08:20 – Barbara is taking a vacation day today and heading out to run errands. We’re in pretty good shape on science kit inventory, so we’ll spend most of this weekend getting things organized, inventoried, straightened up, and cleaned.
The biggest benefit to having Barbara come to work full-time for our business is that by having her do stuff that I’ve been doing until now, my time will be freed up to do stuff that needs my attention. Things like developing new science kits and writing the manuals for them, as well as other things we need to do to grow the business. One of those things is devoting lots of time and effort to the prepping book, which the other demands on my time have forced me to let slide.
As my editor at O’Reilly would no doubt confirm, getting me to declare one of my books finished and ready to publish isn’t easy. He’s basically had to pry every one of them from my fingers, because I always figure that just a bit more work will make the book better.
But with Barbara available to work on science kit stuff I plan to get serious about finishing the first volume of the prepping book, spending at least two full days a week on it. I’ll then get it into print with Amazon’s CreateSpace service as a first edition, with updated and expanded/improved edition(s) to follow. Volume One will cover the first day through the first year, with Volume Two covering emergencies that last longer than one year.
Having to devote a lot of time to working on science kits, making sure our Obamacare coverage is in effect as of 1 October, and researching relocation issues, I haven’t had much time to devote this week to prepping. Here’s what I did to prep this week:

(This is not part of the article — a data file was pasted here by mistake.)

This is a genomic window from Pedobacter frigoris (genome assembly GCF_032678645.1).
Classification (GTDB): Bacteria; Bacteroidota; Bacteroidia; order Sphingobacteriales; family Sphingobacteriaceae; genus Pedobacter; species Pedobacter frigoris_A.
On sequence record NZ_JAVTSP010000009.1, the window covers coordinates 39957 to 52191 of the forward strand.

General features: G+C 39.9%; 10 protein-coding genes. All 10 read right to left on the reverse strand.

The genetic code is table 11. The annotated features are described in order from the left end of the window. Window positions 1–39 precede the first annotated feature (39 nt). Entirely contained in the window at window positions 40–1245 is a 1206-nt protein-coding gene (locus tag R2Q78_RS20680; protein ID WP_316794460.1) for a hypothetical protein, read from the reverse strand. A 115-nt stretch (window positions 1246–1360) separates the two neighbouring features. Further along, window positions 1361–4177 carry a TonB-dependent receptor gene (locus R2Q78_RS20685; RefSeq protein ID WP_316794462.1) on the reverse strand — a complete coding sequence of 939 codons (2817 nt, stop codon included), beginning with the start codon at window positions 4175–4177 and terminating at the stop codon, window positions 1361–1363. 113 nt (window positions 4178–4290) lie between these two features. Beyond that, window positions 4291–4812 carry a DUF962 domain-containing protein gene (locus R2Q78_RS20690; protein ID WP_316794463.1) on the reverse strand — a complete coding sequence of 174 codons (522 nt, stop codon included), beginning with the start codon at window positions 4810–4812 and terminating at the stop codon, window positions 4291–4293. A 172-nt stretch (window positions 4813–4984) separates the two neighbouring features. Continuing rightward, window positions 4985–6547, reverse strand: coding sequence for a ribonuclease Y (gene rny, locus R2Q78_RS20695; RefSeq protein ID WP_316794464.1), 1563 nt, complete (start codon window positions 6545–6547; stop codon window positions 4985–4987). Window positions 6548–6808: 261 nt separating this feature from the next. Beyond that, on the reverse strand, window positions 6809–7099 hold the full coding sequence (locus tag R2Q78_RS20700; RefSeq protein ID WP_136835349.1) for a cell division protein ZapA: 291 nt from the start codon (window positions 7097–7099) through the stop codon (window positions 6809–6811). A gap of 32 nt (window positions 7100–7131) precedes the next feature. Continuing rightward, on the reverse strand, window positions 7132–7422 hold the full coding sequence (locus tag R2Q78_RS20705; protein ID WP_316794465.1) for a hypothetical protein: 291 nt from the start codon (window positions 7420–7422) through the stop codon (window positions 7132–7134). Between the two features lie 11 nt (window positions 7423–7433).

- I read 77 Days in September (The Kyle Tait Series Book 1) by Ray Gorham. It’s yet another TEOTWAWKI novel that has the protagonist walking for months across country to get home after the entire electrical grid in North America is destroyed by an EMP attack, but at least this author seems to have been paying attention when his teachers were covering spelling, grammar, and sentence structure. Either that or his wife, who is also his editor, fixed his draft manuscript. This is a very odd book. It may be the only extant example of a PA romance novel. It’s almost a Harlequin PA novel, replete with love letters from the protagonist to his wife via the daily journal he keeps on his long journey home, reproduced in full in the book. The real problem I have with this book is that the protagonist is a complete wimp. In one segment, someone steals the guy’s cart, which contains all his food, spare clothing, tent, and all the other possessions he needs to make it home. He takes his .22 rifle and follows the guy, eventually confronting him. The thief shoots at him with a pistol, and he shouts to the thief to keep the cart because he doesn’t want anyone to be hurt. But the thief comes after him, and his only concern is to escape without being hurt or hurting anyone else, specifically the thief. The thief starts shooting at him and hits the protagonist in the arm. Even then, the protagonist hesitates to return fire because he doesn’t want to hurt the thief. Give me a break. He finally shoots the psycho thief and reclaims his cart, but he feels guilty about it. This guy is too dumb to live. His wife, hundreds of miles away in Montana, is also too dumb to live. A deputy sheriff has been pestering her and obviously intends to rape her. She has a pistol. Does she carry it? No. Does she tell any of her friends what’s going on? No. When the likely rapist shows up drunk at her door after multiple warnings to leave her alone, does she shoot him? No. At his request, she gives him a hug, hoping that he’ll then leave her alone. Geez. I’ll give this one two stars because the author at least avoids most of the grammar and spelling errors that are rampant in most PA novels. If I were rating it solely based on plot, dialog, and so on, it’d get one star. The second volume begins on the day he arrives home, and is a more traditional PA novel.